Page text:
Three decades at General Electric Co. (GE - Get Report) helped John Flannery identify the elements crucial to winning, no matter which of the conglomerate's businesses he was running or in what corner of the world it was located.
"I have a relentless focus," Flannery wrote to employees on Tuesday, Aug. 1, his first day as CEO, on "customers, team and execution/accountability. When we bring those three things together, we will create 'our GE.'"
The 55-year-old succeeds Jeffrey Immelt at a turning point for the company founded by Thomas Edison in the late 1800s. His predecessor, whose tenure included challenges from the 9/11 attacks to the 2008 financial crisis, streamlined GE to focus on digital manufacturing but struggled to drive up the stock price and, recently, to deliver the earnings investors wanted.
While GE is the world's 14th-largest company, according to Forbes magazine, its shares have dropped 18% over the past 12 months to $25.52 as oil-equipment sales were curbed by lower crude prices and a government debate over possible cuts to Obamacare slowed purchases of health-care equipment.
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"I feel today a bit like I felt" after starting work at GE in 1987, Flannery wrote: "a mix of curiosity, anticipation, and optimism about the future -- but pragmatic optimism grounded in a full understanding of where the company is today."
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In the month since Flannery's promotion was announced, the new CEO has already met with 100 investors who outlined their expectations of better cash usage, higher margins and cost reduction, he wrote.
"They understand the importance of GE in the world, but they think we are underperforming," Flannery said.
Indeed, Immelt was already grappling before he announced his retirement with pressure from activist investor Trian Partners to boost earnings to as much as $2.33 a share in 2018.
That was an even more ambitious target than the company's earlier $2 goal, which Immelt had warned might be tough to reach.
GE reported profit of $1.49 a share last year from industrial businesses and lending operations that it plans to keep, and is working to deliver as much as $1.70 this year.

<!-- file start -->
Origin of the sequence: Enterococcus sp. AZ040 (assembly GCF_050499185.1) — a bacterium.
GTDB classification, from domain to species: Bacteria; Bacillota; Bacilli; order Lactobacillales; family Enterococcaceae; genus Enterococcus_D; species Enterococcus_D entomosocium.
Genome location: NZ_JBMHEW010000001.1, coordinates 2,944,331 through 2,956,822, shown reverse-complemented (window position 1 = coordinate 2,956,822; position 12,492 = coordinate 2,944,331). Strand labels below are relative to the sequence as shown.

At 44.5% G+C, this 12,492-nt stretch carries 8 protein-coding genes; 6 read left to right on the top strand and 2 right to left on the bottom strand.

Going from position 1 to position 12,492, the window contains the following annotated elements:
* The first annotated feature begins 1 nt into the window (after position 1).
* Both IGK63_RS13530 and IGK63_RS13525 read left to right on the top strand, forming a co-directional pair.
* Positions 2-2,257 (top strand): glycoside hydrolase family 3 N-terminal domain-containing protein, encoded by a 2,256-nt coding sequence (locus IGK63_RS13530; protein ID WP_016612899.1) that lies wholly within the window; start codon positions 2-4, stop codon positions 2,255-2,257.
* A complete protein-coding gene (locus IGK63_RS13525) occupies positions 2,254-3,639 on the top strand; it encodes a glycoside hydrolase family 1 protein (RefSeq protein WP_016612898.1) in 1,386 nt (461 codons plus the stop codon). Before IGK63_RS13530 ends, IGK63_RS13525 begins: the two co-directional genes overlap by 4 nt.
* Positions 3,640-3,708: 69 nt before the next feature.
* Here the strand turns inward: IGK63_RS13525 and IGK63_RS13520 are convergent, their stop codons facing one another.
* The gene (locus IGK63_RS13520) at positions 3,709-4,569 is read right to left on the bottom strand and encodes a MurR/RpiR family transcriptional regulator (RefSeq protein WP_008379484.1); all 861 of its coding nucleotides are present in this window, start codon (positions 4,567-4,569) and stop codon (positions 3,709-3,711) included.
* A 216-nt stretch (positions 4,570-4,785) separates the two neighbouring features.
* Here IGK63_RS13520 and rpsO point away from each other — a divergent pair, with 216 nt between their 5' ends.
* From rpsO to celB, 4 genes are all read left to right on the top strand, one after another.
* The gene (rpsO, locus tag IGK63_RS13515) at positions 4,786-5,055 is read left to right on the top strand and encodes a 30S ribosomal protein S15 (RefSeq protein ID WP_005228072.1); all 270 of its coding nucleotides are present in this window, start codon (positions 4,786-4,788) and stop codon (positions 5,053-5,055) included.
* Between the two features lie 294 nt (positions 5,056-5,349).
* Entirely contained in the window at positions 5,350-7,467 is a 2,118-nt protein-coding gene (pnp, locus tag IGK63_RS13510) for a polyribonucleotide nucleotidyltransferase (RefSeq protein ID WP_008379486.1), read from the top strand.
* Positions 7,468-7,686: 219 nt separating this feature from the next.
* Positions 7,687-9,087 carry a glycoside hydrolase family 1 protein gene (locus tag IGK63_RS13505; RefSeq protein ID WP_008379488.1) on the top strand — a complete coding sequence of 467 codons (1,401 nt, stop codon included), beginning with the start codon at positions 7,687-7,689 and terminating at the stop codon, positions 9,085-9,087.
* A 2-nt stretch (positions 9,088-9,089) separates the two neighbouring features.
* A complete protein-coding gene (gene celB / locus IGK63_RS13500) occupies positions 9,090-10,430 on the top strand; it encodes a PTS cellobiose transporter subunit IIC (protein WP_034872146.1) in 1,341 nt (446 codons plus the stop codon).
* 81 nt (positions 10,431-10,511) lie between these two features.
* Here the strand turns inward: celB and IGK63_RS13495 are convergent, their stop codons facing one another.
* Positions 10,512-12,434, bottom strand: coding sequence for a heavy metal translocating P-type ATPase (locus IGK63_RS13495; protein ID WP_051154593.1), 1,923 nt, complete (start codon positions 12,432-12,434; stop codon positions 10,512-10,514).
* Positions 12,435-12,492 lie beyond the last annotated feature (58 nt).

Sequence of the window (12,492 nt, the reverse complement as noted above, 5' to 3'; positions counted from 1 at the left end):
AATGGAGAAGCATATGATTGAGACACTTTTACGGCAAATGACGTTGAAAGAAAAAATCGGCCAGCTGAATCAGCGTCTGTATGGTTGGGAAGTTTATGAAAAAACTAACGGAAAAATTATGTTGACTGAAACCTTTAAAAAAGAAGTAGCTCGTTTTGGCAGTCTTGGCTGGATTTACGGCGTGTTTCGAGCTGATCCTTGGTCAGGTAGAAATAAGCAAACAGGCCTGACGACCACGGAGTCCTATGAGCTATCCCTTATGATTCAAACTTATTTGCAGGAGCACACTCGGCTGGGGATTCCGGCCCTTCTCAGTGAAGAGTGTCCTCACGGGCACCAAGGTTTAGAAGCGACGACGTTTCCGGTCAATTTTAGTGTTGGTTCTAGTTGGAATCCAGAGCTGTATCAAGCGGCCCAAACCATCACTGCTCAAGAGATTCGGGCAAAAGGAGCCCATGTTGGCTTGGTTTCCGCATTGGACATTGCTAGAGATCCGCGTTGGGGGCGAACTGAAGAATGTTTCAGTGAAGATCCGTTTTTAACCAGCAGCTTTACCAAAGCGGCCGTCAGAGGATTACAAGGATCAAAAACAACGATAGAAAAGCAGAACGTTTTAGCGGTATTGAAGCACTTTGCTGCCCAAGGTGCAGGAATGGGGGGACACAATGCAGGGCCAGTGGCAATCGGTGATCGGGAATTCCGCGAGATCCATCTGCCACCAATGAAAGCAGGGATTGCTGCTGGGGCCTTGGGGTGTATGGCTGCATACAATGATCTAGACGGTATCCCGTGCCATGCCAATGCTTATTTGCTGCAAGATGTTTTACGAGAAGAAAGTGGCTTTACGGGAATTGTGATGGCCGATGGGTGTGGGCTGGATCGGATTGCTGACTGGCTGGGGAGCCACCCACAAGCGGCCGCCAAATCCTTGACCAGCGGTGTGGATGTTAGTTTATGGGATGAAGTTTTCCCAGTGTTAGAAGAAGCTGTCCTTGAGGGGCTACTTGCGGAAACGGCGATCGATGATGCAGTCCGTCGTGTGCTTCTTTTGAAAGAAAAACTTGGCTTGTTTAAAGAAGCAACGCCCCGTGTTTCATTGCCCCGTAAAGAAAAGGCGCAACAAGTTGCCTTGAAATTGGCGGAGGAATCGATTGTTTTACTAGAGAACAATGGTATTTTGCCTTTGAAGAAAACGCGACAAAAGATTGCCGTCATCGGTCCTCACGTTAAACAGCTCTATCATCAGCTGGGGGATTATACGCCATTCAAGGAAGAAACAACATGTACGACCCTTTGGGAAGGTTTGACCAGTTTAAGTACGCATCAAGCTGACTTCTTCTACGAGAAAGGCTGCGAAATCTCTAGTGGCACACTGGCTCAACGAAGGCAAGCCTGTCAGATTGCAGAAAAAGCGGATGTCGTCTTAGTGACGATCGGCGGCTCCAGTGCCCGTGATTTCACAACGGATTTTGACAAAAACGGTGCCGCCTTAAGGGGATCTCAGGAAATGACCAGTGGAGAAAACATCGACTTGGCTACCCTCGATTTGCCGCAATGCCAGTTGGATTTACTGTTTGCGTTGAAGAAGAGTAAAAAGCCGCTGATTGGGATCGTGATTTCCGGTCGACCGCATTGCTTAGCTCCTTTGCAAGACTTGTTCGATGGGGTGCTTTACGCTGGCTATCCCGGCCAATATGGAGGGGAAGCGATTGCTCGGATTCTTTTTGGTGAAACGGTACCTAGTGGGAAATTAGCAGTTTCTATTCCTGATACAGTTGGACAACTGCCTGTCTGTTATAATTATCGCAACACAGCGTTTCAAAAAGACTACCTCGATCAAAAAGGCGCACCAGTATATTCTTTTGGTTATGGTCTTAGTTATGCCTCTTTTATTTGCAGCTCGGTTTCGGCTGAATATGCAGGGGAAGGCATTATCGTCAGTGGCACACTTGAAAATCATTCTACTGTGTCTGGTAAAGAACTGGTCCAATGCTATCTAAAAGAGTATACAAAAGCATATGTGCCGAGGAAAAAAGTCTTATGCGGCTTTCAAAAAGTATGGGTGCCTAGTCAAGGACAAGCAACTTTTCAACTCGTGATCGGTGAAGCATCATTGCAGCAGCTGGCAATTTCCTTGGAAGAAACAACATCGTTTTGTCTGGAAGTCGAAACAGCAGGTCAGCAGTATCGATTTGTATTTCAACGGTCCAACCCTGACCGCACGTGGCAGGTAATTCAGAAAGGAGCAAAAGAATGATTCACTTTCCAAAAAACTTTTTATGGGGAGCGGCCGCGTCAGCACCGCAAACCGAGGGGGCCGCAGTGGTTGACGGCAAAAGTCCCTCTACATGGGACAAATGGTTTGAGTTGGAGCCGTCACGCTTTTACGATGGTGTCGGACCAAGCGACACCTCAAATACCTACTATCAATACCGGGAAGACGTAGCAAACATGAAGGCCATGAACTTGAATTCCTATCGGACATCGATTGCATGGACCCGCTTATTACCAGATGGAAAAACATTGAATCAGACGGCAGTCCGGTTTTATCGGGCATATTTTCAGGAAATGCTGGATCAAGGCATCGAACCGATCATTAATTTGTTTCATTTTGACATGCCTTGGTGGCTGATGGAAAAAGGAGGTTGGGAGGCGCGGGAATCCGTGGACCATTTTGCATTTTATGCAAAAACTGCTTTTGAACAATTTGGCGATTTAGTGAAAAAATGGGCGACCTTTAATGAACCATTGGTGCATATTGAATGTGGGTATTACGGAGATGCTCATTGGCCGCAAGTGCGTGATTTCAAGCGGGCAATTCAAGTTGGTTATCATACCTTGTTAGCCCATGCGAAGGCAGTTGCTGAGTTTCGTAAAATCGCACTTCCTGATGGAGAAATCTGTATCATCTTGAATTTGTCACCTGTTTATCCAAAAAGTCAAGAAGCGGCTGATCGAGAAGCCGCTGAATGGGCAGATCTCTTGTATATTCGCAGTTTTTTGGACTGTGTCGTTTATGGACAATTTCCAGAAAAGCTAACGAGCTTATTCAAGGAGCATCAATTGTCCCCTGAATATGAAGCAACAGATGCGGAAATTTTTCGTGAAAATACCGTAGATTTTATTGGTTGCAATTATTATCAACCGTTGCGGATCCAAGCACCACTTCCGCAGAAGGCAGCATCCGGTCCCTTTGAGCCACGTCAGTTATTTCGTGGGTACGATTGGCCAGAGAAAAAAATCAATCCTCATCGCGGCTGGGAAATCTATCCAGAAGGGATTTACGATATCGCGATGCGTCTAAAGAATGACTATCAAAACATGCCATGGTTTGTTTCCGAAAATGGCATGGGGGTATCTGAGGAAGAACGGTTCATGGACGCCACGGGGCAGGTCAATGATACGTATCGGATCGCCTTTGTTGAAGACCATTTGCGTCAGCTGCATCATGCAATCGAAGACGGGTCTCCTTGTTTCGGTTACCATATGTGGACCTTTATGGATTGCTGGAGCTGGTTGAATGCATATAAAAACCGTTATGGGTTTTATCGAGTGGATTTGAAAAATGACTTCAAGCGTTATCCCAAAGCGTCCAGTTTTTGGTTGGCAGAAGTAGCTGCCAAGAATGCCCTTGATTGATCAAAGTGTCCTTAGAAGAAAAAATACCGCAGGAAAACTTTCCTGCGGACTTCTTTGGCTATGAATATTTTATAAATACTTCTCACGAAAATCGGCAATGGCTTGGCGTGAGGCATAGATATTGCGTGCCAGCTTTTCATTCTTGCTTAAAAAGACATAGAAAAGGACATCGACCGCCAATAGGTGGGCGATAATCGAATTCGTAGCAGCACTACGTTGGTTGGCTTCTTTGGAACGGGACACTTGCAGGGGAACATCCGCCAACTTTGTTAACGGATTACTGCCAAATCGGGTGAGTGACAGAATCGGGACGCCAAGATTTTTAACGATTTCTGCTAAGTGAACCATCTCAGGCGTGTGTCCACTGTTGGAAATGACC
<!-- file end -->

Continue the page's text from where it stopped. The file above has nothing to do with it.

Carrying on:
Investors grasp "how massive the portfolio transformation has been since 2001" -- including exiting broadcast television, appliances and most of lending -- but want an intense focus on running the company well and more accountability, Flannery wrote. "I heard them loud and clear."
Addressing their concerns, he said, will require exemplary teamwork throughout the company's workforce of about 300,000 employees.
"Healthy teams are willing to debate issues and tell each other, especially their leader, when they disagree," Flannery wrote. "When we know our problems and challenges, we solve them. When we don't discuss the real issues, we are an accident waiting to happen."
Building strong relationships internally will help GE further hone its strategy and broaden its competitive advantage with clients, he added.
"Customers are the 'North star' of our organization," Flannery said, referring to the luminary used by sailors relying on the night sky to steer ships. "If we truly listen to our customers, understand their needs and challenges, are committed to their success -- we will always be doing the right thing. We will develop the right products and solutions, we will be easy to do business with, and we will be a trusted partner they come back to again and again."
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Editors' pick: Originally published August 1.